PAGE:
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Diary of a Chanel makeover |

Fashion and Beauty

Diary of a Chanel makeover

#NOFILTER - Chonx Tibajia - The Philippine Star

Coco Chanel said that black — the absence of color — has everything. Its beauty is absolute, a perfect harmony. So I decided that today, I would wear all black, as if I don’t always. I am off to a Chanel makeover, manifesting all possible signs of sleep deprivation. Black seems to be the color to wear if I want to look instantly put together, right?

At the Chanel counter in Rustan’s Makati, Marthinus, makeup artist from Chanel Singapore, greets me. His perfectly groomed eyebrows are the first things I see. Immediately, I feel underdressed — because one cannot be put together and have overgrown brows. It just ruins everything. But he tells me he likes my choice of outfit and that my hair is fun. I love him already. He asks me about my habits, my beauty regimen and skin issues, and I recite a litany of problems, products and phobias: my fear of using moisturizer and foundation on my oily skin, my habit of using every product at my disposal every day, my lack of faith in primer, my unrequited love for bright lip color.

The makeover starts with cleansing and prepping with appropriate skincare. Chanel Eau Doceur is a cleansing and balancing tonic that fights pollution. Marthinus wipes the solution on my face, using light but sweeping strokes from the chin up. My complexion is brightened using the Brightening Moisture Lotion from Chanel’s Le Blanc range, a toner infused with Pearl Protein and Licorice Extracts to balance out the yellowness in Asian skin — an undertone, I learned, that gets even more intense with age. (We all get Simpsonized sooner or later.)

He whips out a bunch of products from Chanel’s Hydra Beauty range — the Hydra Beauty Lotion, Eye Gel, Serum, Gel Crème, and Nourishing Lip Care. The line has the purest of intentions: hydration, protection and radiance. It uses camellia flower extracts to promite optimal moisture retention within skin cares, and blue ginger, which works intensely to keep skin from drying. The products are soothing on my moisture-depleted skin. I can almost feel my cells rejoicing as they get drunk on it. Finally, my face is massaged with Le Jour de Chanel, a reactivating serum meant to be used on mornings, especially on days that you know will be more or less be serving you an extra platter of stress. In the way that some people need coffee or orange juice to jumpstart their system, the skin needs Le Jour to energize the skin so it can adapt to its environment throughout the day. It uses grasse jasmine extract to invigorate the skin and salicylic acid to gradually exfoliate to visibly minimize pores and refine skin texture.

While the rest of my body still feels like dissolving into bed, my face feels like it had just been to a spa, radiant like I’ve never seen it before. Yet I fear part that follows: makeup. I am wary of having my makeup done because the results have almost always been less than stellar and insulting to a certain degree — like someone else had imposed his or her idea of beauty on my face, treating it like a blank canvas than a part that is attached to a human being with a personality, with preferences, and things with imperfections she doesn’t feel the need to hide. (But that’s just me.) Marthinus, however, gets me.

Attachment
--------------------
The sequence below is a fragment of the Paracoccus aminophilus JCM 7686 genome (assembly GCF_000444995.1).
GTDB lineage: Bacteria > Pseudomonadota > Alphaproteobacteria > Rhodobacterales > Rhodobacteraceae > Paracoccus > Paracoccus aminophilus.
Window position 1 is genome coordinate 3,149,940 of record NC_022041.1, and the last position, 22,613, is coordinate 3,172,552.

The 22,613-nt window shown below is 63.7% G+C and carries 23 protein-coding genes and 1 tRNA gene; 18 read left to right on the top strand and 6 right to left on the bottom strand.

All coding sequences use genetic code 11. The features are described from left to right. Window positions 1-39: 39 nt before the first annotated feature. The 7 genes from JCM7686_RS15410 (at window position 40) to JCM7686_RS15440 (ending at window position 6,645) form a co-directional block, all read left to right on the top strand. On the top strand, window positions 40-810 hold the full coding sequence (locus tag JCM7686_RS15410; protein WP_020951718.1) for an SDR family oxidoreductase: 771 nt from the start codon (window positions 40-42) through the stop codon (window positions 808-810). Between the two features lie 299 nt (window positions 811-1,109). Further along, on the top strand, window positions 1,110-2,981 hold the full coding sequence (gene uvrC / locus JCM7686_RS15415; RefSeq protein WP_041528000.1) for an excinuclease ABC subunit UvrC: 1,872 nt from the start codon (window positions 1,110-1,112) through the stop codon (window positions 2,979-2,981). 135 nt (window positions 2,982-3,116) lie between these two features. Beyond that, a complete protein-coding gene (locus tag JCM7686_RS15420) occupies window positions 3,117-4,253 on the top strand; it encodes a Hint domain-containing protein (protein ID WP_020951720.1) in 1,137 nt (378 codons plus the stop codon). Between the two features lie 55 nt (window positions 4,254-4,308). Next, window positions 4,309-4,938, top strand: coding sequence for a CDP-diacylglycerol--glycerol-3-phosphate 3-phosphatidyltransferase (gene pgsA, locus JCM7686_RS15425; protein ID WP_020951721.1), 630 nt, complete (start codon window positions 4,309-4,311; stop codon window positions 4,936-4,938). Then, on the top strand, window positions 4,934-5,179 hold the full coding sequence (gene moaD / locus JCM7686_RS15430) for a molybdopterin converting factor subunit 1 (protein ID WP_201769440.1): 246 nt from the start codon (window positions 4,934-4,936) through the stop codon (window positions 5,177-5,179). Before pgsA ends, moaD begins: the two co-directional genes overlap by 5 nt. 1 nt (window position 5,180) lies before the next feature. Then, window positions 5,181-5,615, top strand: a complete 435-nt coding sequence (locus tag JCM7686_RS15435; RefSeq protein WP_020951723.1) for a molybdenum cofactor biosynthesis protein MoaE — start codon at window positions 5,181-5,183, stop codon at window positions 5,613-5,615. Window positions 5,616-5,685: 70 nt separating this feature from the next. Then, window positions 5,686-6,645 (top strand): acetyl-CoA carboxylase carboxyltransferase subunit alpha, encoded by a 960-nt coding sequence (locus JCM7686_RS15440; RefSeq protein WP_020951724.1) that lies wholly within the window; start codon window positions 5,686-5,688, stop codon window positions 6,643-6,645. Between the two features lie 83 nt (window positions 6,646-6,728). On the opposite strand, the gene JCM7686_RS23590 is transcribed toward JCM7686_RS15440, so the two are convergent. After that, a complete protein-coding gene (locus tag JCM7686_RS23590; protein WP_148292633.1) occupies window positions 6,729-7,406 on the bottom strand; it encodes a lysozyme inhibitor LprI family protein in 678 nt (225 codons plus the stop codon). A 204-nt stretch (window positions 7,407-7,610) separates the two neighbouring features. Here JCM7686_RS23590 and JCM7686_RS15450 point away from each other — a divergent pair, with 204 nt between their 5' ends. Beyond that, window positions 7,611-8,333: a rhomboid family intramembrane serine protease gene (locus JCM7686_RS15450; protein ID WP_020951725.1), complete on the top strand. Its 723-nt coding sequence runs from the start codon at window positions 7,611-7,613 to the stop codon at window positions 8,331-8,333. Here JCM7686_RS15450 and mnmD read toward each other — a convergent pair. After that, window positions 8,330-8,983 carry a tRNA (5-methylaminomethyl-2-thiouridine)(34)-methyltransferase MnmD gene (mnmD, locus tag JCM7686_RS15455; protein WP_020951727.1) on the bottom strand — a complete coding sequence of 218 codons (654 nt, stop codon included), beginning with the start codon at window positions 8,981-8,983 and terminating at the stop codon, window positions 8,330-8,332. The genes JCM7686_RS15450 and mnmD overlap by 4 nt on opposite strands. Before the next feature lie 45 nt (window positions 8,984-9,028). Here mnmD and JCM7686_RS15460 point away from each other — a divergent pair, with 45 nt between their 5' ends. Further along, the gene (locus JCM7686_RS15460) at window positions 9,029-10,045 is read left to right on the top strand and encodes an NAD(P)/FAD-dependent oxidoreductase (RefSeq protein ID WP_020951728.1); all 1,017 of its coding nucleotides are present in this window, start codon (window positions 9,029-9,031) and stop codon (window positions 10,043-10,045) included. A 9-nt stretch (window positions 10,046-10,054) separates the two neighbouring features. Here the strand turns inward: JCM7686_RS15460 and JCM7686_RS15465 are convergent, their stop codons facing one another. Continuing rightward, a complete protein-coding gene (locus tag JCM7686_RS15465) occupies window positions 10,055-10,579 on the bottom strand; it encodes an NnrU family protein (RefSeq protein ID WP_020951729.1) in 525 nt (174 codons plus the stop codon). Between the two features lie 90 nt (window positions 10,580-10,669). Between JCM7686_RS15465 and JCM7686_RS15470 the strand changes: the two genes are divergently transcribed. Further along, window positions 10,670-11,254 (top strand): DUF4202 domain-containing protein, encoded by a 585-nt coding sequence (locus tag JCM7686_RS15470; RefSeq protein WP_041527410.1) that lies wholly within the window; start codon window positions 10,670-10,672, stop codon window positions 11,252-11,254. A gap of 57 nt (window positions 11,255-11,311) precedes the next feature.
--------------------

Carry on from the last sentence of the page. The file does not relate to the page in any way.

He starts with Le Blanc de Chanel Multi-Use Illuminating Base, which can be used under makeup to make it go on better. Used alone, it renders the skin with freshness, ideal for those who like the fuss-free, no-makeup-but-made-up look. He unloads products from Chanel’s autumn collection — including the felt-tip eyeliner of my dreams, Écriture de Chanel. It feels like a Sharpie in my hand and the firm, felt tip makes me feel more in control of my strokes.

He applies foundation, Chanel Perfection Lumière, using a brush, which is more respectful of the face. A tip I learned: A woman should own at least two different foundations. In the same way that we don’t always wear the same shoes with every dress we own, pick your makeup according to your activities for the day. You don’t have to wear the same face all the time. He brightens my undereye area with concealer. Apparently, wearing black is tricky — it can make you look polished but make your face look tired, so you have to even out your skin tone all the more. He gentle dabs concealer on the sides of my nose and laugh lines, because he believes that we have to brighten the center of the face because it’s the part that faces the world. Makes perfect sense. He picks a peachy blush to complement my Simpson skin, and finally, draws on the most beautiful cat eye I have ever seen. “I’ve been doing it all wrong,” I tell him. “This is the cat eye I didn’t know I needed.”

When he swipes Chanel Rouge Allure Extrait de Gloss in Rèflexion on my lips, all is set. I take several photos just to make sure I am able to recreate the look at home (as if, but I click on anyway).

“I can’t understand how a woman can leave the house without fixing herself up a little, if only out of politeness,” Coco Chanel once said. “And then, you never know, maybe that’s the day she has a date with destiny and it’s best to be as pretty as possible for destiny.” So if you see me sporting a cateye that’s more graphic, more deliberate, more pronounced than usual, know that I drew it for you and everyone else I am destined to meet along the way. Coco made me do it.

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Chanel is available at Rustan’s The Beauty Source.

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